I think most people are fond of categories. They help us make sense of a world that is pretty multifaceted. For instance, there are many categories of movies, such as horror, romance, and thrillers.
Scientists are fond of categories, too, and we often categorise living things. There is an entire branch of science that deals with placing organisms into categories, and this is called taxonomy. Scientists who study taxonomy are called taxonomists. Taxonomists are important because they categorise living things based on shared characteristics such as evolutionary histories, morphological traits, behaviour, and genetics. This helps us understand and predict how organisms interact with each other and with their surroundings.
All of us in the Insect Ecology Group use taxonomy in our research. Our research workflow can be summarised in four steps:
- Identify or cause changes in ecosystems;
- Collect data from the changed ecosystems and study them in the laboratory;
- Analyse these data using various techniques;
- Write-up and communicate results to our colleagues and the public.
It’s in step 2 that we typically use taxonomy, usually because our data collection focusses on surveying large numbers of insects, which we then study under microscopes in the lab. When we study these insects, we often sort them into categories called “orders” which are broad categories into which insects and other organisms can be placed. There are about 30 insect orders.
Scientists use different techniques to sort insects into orders, but I use morphological traits. Morphological traits are structural. These include body shape, presence/absence of wings, and colour. I often use a microscope to look at insects’ morphological traits, because many insects are small and therefore the morphological traits cannot be seen with the naked eye.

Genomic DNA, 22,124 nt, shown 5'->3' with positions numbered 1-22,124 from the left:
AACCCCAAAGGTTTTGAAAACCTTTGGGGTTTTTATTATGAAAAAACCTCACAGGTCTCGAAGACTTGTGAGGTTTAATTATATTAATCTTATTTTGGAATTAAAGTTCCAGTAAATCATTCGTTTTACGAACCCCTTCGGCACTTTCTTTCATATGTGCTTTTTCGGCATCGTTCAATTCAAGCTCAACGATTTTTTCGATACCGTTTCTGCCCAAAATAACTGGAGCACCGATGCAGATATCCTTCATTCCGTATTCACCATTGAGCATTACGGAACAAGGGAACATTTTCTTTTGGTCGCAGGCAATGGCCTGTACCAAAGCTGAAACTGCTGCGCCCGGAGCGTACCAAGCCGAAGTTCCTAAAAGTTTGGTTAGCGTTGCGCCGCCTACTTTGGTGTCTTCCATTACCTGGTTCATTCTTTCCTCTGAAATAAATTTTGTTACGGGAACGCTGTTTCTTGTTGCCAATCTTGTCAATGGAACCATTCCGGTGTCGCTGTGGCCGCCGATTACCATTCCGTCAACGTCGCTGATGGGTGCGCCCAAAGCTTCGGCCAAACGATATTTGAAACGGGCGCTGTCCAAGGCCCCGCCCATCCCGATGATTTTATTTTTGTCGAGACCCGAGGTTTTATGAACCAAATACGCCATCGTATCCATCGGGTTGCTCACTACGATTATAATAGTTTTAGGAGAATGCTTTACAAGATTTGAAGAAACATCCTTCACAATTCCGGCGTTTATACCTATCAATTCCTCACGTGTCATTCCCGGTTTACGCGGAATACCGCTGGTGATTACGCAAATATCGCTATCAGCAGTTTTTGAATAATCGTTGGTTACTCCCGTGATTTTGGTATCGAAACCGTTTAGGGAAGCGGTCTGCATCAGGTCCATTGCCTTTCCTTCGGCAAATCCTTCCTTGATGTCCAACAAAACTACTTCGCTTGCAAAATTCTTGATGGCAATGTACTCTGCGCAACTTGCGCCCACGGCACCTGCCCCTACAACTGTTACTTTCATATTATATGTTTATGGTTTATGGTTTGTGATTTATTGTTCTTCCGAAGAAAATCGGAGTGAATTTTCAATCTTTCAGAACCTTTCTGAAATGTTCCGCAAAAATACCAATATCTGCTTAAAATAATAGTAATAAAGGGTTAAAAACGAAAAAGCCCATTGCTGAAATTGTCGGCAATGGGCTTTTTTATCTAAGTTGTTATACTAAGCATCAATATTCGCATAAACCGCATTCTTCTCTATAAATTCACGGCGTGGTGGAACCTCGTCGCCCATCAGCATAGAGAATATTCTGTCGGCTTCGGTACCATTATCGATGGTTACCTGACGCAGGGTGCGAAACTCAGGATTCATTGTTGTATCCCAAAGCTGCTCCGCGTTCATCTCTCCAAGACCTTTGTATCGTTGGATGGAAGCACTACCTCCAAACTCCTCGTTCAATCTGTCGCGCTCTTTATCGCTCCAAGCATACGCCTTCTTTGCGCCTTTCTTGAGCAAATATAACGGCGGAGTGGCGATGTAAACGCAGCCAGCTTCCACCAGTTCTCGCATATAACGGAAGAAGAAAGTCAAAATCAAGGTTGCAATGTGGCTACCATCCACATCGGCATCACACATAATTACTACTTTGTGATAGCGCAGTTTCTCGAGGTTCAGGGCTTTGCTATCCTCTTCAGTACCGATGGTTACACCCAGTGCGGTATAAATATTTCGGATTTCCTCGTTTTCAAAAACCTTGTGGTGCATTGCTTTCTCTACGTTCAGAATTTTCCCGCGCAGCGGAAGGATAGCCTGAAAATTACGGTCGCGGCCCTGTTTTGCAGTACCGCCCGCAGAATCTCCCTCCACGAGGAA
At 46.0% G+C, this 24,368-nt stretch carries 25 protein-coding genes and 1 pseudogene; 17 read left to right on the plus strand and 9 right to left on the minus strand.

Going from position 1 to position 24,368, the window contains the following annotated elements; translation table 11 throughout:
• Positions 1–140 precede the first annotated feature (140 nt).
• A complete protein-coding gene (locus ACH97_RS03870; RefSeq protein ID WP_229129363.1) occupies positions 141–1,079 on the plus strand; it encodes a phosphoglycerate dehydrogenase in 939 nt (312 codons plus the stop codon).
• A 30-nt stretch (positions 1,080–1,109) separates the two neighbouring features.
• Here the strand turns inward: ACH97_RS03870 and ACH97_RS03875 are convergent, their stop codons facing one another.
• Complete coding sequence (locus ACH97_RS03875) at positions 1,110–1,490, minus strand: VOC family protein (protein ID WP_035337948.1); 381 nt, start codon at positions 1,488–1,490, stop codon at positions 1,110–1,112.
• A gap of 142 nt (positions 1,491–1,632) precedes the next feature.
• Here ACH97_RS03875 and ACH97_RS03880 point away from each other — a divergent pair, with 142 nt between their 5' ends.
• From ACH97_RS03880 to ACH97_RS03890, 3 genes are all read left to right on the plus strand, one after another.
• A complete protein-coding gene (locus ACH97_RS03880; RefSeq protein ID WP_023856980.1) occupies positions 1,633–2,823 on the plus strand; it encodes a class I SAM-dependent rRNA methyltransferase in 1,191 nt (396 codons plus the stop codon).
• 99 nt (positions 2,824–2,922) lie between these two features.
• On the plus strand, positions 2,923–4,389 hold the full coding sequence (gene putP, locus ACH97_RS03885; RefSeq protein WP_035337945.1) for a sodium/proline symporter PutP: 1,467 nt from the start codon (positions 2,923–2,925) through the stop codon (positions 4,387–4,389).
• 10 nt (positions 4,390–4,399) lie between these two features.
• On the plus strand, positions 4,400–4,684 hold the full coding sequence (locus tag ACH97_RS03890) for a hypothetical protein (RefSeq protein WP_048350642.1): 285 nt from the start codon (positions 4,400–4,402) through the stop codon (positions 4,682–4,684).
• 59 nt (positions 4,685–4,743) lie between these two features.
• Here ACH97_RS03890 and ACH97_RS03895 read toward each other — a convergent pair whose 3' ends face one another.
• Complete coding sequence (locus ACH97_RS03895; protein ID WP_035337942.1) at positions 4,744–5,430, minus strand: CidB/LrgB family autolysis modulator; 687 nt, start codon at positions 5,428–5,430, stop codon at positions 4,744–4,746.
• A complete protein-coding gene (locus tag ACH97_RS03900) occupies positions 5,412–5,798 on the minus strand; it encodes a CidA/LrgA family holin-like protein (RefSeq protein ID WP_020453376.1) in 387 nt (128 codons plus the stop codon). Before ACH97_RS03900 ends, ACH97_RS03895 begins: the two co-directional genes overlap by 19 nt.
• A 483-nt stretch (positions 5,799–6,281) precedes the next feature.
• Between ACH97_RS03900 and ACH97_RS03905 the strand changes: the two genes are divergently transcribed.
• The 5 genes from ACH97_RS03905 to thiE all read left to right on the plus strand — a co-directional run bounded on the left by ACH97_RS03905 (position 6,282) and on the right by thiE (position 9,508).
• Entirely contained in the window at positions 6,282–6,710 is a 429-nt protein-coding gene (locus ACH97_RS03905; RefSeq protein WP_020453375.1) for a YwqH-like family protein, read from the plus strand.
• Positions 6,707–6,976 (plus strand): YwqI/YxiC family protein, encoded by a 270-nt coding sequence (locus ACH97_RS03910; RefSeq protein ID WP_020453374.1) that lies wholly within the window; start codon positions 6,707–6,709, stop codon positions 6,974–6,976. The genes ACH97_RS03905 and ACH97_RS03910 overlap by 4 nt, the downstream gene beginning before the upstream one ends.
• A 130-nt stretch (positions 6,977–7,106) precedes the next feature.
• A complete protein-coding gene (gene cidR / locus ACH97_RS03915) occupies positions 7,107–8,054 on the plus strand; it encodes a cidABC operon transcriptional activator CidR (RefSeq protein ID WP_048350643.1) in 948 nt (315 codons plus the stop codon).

Some insects have very small morphological traits that are characteristic of their order. For instance, insects in the order hemiptera (true bugs) all have sucking mouthparts that look like drinking straws. Diptera (flies) have a reduced pair of second wings, which are much smaller than the first pair and are called halteres. Some insect orders have more obvious morphological traits. Take dermaptera. These are commonly called earwigs and, as I’m sure you know, the majority of dermapterans have pincer-like structures at the ends of their bodies.
Currently, I am practising more taxonomy than usual. This is because I am sorting to order some insects found in oil palm plantations in Sumatra, Indonesia. In total, I’ll sort about 500 samples. The number of insects in each sample varies, and we’ve had a range of 0 insects in a sample to over 2000 insects! In total, we will probably look at over 30,000 insects. I have two excellent research assistants named Yan and Habi who help me. Together, we sit at microscopes and, after two weeks of sorting, are about halfway through the samples. After we finish sorting, I will analyse the data and then write-up the results in a publication. My samples will help researchers and policy makers understand how management of oil palm plantations affects important insects and arachnids that affect oil palm growth.
The great thing about taxonomy is that it can be practised anywhere. There are various guides that teach scientists and non-scientists alike how to place organisms into categories. For insects, I recommend checking out the guide below, which was made by the American Natural History Museum. There are also various tools, such as the phone app iNaturalist, to which you can post photos of organisms and other users will help identify them.
This blog post was written by Insect Ecology Group member Michael Pashkevich. Michael is a second-year PhD candidate who enjoys all-things spiders, cooking/eating delicious food from his hometown (New Orleans, Louisiana, USA), and spending time with his baby nephew.